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Barry Soper: Will Paul Goldsmith remain the invisible man of politics?

Author
Barry Soper,
Section
Opinion,
Publish Date
Wednesday, 26 June 2019, 9:09AM
Paul Goldsmith has long contested the Epsom electorate without contesting it, writes Barry Soper. (Photo / Getty)
Paul Goldsmith has long contested the Epsom electorate without contesting it, writes Barry Soper. (Photo / Getty)

Up until now Paul Goldsmith's been happy to be a somewhat invisible man of politics, well at least in his home suburb of Epsom. He's been the gatekeeper there for the most obedient National Party voters in the country since he came into Parliament eight years ago, telling everyone to vote for ACT but to give their party vote to National.

And they did: 22,000 more of them than ACT's David Seymour managed to scrape together at the last election.

Goldsmith cut his teeth in Epsom in 2011 against his own political boss John Banks, who he beat hands down in the party vote but was happy to be beaten by him in the electorate count. That came after the infamous cup of tea between Banksie and John Key where a television cameraman left his recording device on the table which caught them talking about everything but the election.

Given ACT's dismal outing at the last election Goldsmith might finally be allowed to claim the seat for himself next year, which for him, would probably be as easy as presenting his first Budget if he gets the chance.

He's written more books than many people have read, including a biography of Banksie and of Don Brash. In fact he's credited with putting the finishing touches on Brash's famous one-rule-for-all Orewa speech which saw the then National leader catapult in the opinion polls and come within a hair's breadth of knocking Helen Clark off her perch, until she fought back with interest-free student loans.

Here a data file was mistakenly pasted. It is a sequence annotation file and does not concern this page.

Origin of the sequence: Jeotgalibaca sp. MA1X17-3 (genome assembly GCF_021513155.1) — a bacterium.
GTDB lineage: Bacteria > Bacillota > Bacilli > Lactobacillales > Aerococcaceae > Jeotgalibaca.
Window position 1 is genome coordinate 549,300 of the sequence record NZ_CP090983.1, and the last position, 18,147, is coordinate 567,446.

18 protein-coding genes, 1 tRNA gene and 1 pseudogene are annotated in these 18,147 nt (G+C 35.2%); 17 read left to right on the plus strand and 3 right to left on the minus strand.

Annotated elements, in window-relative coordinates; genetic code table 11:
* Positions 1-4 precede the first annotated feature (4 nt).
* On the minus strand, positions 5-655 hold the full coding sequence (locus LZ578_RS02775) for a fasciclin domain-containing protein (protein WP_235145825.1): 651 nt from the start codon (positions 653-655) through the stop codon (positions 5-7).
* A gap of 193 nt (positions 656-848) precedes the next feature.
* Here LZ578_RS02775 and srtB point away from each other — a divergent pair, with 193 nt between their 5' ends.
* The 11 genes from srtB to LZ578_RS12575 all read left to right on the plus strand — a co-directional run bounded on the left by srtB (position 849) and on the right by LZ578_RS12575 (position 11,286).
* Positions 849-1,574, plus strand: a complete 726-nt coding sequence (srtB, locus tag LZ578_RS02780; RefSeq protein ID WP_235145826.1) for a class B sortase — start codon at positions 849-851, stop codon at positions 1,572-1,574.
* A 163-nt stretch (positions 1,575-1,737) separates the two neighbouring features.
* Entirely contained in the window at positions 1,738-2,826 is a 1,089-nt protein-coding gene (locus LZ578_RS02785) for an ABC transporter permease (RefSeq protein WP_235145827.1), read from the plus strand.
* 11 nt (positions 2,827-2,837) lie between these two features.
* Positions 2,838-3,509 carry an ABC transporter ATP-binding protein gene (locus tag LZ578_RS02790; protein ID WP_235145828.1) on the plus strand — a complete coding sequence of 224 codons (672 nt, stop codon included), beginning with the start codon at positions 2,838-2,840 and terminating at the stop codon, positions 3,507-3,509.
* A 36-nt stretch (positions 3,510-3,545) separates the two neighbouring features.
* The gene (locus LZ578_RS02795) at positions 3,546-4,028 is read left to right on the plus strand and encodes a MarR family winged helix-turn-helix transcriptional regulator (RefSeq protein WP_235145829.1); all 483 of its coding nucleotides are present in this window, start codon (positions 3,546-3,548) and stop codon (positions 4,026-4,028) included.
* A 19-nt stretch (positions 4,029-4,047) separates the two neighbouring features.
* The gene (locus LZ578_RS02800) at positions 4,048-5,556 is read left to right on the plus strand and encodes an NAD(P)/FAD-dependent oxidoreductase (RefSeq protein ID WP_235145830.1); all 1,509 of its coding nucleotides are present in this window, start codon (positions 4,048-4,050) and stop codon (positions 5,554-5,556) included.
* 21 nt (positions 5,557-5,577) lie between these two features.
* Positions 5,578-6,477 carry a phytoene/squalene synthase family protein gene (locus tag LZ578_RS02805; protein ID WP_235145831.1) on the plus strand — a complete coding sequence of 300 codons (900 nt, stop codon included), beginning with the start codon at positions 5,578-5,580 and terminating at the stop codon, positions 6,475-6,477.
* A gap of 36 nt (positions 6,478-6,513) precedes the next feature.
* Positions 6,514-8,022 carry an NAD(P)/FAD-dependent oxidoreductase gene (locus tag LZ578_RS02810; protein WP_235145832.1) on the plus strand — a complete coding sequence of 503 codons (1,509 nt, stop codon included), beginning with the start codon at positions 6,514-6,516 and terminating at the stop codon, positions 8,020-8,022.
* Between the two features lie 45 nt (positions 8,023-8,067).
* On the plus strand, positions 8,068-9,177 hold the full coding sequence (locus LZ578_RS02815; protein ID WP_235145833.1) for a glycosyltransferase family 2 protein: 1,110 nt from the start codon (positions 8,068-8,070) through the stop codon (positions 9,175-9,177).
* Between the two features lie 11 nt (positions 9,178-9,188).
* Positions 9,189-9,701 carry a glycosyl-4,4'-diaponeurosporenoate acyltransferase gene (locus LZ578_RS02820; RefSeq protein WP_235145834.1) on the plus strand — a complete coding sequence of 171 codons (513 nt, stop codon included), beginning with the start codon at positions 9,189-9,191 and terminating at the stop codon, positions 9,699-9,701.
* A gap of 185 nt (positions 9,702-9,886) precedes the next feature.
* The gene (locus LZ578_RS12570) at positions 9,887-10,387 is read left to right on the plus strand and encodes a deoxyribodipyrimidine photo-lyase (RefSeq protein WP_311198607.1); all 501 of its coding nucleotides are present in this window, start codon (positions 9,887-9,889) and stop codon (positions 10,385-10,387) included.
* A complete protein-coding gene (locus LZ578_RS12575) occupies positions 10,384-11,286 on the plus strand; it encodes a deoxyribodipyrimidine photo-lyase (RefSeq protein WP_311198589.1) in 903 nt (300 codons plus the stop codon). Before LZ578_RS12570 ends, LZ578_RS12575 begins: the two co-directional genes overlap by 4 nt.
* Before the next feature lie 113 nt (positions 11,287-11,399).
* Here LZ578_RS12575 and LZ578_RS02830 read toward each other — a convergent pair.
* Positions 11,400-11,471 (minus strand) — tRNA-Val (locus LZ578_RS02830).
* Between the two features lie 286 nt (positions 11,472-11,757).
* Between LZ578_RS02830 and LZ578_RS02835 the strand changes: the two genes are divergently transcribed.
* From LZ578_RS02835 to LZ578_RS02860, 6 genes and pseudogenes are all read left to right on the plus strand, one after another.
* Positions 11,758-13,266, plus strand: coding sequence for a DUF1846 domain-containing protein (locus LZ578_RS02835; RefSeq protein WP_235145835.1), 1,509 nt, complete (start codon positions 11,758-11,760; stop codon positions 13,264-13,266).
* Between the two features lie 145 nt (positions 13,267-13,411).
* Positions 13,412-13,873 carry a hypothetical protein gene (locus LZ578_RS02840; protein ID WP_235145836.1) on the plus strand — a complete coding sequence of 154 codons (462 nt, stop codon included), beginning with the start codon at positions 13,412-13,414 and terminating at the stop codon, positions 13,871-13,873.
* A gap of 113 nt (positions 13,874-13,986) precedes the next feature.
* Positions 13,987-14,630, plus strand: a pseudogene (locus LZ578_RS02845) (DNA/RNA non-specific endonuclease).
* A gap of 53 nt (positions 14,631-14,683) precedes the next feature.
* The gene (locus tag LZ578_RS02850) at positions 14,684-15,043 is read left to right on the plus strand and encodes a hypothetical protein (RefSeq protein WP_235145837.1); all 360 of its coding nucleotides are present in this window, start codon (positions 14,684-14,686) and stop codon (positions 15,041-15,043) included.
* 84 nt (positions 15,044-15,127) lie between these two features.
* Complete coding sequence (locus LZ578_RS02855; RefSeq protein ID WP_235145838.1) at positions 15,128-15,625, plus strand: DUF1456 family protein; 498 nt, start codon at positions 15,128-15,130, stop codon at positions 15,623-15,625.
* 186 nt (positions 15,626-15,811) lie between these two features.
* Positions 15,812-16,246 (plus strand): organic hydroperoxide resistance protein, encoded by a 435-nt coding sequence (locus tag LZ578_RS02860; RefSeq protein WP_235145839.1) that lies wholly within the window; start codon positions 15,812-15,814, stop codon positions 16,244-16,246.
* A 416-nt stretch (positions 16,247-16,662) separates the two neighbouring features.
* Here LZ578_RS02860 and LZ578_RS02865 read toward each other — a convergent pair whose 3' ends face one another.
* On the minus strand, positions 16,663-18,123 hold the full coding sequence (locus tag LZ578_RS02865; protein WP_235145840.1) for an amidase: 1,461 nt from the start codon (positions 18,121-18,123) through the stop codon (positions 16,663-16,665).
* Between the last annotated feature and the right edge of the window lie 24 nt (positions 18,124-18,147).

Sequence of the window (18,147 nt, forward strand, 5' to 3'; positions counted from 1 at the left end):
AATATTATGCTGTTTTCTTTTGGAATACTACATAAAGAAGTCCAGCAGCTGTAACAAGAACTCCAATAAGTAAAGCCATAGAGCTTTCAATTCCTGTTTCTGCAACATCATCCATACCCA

Perhaps Goldsmith should give his boss Simon Bridges some speech writing advice.

Maybe former National Finance Minister in the Bolger Government Bill Birch might have been the only reader of his book We Won, You Lost, Eat That - a political history of taxation back to 1840, but at least he's got a pretty good understanding of how our economic cogs tick over.

Given the Goldsmith book title was actually a taunt once delivered by Clark's Finance Minister Michael Cullen, the new National finance spokesman will be hoping he'll be more successful than Cullen's latest tome, The Tax Working Group's report was with the Beehive.

One minister who'll be pleased with Goldsmith's promotion will be the Prince of the Provinces Shane Jones, who was daily niggled with the acerbic tongue. But his comfort will be shortlived with Goldsmith relinquishing his regional development portfolio to the irksome Chris Bishop, whose bark in the bear pit is as bad as his bite as Police Minister Stuart Nash would attest to.

So Simon Bridges' reshuffle could just hit the mark, although that mark could just become a target on his back. Relieving the stalking horse Judith Collins of one of her portfolios will give her a little more time on her hands...

 

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